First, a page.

More Righteous than the Religious

Jesus and the Pharisees

The title of this article may sound a little odd. But let me begin by stating that this article is not about how organized religion is wrong – it is not. The point of the article is not to say that religious people are not righteous – many of them are, and they should be. So what is the purpose of this article?

The title is based on one of Jesus’ statements from the Sermon on the Mount:

For I say to you that unless your righteousness surpasses that of the scribes and Pharisees, you will not enter the kingdom of heaven” (Matthew 5:20).

The scribes and Pharisees were regarded as the religious leaders of that day. Jesus’ point was that in order to follow Him, we must live up to a higher standard than what is commonly accepted – even commended to us – among the religious world. Doing just enough to blend in with those who are religious is not enough to be part of His kingdom.

To emphasize His point, Jesus talked about six commands that would be generally accepted by most who claimed to be religious (such as the command not to murder). He then explained how we must do more than this. We must live according to the principles behind the command because God calls us to follow a higher standard.

Jesus mentioned six ways in which our righteousness must surpass that of the scribes and Pharisees:

  • Murder – “You have heard that the ancients were told, ‘You shall not commit murder’ and ‘Whoever commits murder shall be liable to the court.’ But I say to you that everyone who is angry with his brother shall be guilty before the court; and whoever says to his brother, ‘You good-for-nothing,’ shall be guilty before the supreme court; and whoever says, ‘You fool,’ shall be guilty enough to go into the fiery hell” (Matthew 5:21-22). It is generally recognized that murder is wrong – not just by the religious world, but all of society. But we must do more than simply refrain from murdering. We must learn to control our emotions and not allow ourselves to be angry with our brethren. Jesus indicated the seriousness of this when He said that being angry with a brother puts one’s own soul in jeopardy (Matthew 5:22) and renders his service to God meaningless (Matthew 5:23-24).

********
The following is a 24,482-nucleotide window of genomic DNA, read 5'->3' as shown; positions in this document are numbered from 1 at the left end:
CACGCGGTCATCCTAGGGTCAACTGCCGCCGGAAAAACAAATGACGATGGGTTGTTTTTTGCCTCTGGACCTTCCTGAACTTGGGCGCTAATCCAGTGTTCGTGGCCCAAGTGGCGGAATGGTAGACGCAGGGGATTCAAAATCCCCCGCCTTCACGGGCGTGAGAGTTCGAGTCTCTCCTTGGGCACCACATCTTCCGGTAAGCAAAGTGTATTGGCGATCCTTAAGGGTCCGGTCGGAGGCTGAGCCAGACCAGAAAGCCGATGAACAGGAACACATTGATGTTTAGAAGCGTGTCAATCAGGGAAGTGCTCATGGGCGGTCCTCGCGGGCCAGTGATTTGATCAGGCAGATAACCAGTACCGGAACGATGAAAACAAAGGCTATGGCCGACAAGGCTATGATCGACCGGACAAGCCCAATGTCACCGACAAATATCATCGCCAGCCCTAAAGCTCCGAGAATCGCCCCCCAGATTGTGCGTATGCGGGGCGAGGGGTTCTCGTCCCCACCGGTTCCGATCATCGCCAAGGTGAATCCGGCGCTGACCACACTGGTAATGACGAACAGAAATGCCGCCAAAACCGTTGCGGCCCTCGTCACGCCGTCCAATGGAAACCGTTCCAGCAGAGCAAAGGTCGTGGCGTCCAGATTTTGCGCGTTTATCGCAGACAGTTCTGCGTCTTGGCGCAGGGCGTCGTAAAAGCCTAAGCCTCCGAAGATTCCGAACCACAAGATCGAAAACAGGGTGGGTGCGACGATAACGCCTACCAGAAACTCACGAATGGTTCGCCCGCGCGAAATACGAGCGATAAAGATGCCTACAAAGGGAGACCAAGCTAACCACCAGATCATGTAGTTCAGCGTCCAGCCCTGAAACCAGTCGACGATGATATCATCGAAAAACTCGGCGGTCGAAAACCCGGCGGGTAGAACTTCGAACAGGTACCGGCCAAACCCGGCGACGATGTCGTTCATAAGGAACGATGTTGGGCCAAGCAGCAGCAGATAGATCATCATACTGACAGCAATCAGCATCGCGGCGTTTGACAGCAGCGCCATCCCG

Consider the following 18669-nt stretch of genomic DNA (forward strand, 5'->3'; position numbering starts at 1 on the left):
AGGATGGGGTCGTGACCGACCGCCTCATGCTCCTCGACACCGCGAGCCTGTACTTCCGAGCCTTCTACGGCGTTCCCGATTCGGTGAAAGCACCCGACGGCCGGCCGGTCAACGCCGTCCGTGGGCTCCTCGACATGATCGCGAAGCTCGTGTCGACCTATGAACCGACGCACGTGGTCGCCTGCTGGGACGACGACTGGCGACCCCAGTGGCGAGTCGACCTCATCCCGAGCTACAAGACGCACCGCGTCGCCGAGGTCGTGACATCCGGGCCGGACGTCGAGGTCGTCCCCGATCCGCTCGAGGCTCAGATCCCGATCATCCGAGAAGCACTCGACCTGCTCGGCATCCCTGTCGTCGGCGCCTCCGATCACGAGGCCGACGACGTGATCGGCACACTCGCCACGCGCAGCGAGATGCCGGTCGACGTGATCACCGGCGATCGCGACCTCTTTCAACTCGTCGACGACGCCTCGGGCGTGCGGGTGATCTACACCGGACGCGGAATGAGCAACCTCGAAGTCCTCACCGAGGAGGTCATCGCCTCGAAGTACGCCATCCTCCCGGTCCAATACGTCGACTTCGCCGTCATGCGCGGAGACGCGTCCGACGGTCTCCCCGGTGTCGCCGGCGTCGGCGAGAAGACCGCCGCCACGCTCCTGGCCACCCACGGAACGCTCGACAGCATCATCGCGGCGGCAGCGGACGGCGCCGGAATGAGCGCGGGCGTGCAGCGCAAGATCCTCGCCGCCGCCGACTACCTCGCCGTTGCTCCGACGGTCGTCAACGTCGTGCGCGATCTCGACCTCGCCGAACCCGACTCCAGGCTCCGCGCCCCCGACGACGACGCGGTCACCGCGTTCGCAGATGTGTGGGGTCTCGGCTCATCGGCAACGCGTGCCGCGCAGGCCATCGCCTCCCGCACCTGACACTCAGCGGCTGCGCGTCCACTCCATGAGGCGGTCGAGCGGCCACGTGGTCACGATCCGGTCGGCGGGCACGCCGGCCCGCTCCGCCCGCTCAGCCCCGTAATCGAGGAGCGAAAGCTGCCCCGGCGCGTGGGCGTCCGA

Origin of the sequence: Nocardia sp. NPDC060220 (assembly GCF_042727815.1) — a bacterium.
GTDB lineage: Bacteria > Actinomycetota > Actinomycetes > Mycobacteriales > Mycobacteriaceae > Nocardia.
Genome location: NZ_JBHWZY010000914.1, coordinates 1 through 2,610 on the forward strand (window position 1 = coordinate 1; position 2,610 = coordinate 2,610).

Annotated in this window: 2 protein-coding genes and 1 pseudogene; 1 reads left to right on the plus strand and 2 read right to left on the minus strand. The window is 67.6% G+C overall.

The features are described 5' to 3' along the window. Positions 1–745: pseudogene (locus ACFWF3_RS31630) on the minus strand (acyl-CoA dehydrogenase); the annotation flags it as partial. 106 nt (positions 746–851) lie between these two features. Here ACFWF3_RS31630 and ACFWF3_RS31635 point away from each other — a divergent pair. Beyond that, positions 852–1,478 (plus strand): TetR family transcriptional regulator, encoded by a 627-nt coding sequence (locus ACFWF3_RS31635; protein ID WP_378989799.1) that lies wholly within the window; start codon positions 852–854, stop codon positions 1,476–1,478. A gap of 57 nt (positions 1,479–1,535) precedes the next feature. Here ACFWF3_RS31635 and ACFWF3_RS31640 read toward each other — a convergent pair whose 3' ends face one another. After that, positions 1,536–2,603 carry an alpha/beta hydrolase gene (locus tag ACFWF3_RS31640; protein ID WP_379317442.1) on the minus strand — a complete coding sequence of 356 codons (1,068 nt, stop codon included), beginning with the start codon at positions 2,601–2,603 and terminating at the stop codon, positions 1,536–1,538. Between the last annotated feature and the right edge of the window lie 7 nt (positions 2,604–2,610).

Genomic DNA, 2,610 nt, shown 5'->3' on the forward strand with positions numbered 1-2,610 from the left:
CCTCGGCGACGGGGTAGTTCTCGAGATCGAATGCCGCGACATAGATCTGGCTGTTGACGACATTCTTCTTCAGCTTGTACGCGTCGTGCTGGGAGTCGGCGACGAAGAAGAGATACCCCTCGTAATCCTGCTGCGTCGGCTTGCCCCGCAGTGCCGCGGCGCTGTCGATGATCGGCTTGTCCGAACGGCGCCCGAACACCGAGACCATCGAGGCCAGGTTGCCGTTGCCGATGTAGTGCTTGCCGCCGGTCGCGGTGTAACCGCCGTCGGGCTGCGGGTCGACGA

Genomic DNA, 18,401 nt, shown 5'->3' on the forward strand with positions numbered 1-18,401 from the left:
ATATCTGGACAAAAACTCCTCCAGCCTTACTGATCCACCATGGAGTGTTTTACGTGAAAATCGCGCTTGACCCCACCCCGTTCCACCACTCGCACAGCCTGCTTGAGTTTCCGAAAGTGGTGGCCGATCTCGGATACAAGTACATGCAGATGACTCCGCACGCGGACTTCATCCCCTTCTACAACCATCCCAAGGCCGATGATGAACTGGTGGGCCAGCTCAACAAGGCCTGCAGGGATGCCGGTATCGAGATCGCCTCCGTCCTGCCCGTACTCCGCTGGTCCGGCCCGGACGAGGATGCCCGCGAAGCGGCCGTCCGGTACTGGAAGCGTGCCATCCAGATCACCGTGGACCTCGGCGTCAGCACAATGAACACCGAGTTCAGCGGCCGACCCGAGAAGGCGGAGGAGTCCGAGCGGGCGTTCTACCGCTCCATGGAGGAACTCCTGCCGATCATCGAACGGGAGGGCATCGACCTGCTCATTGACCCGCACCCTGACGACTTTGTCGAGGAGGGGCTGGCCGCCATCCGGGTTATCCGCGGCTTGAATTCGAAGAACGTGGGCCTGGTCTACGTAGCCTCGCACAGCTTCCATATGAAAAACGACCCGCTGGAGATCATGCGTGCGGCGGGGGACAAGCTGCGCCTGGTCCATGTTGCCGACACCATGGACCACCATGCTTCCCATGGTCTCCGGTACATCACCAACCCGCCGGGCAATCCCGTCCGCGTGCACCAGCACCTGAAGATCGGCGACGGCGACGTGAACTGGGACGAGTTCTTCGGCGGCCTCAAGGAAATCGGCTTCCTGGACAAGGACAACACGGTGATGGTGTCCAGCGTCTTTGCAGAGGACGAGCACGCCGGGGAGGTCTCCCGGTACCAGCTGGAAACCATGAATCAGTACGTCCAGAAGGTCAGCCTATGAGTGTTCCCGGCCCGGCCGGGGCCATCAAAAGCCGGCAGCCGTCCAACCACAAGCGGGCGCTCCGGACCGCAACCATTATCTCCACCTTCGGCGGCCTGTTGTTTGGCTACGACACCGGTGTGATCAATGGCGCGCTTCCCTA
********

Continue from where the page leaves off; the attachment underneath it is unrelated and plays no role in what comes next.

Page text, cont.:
• Adultery – “You have heard that it was said, ‘You shall not commit adultery’; but I say to you that everyone who looks at a woman with lust for her has already committed adultery with her in his heart” (Matthew 5:27-28). There is general agreement in the religious world of the concept that adultery is wrong. Unfortunately, many ignore God’s definition of adultery and condone adulterous marriages (cf. Matthew 19:9). Despite this, adultery is generally rejected – at least in principle – by religious people. But Jesus took it a step further. We must not even lust after someone, thereby committing adultery in our heart. He also taught that we must eliminate anything in our lives that hinders us in our battle against lust (Matthew 5:29-30).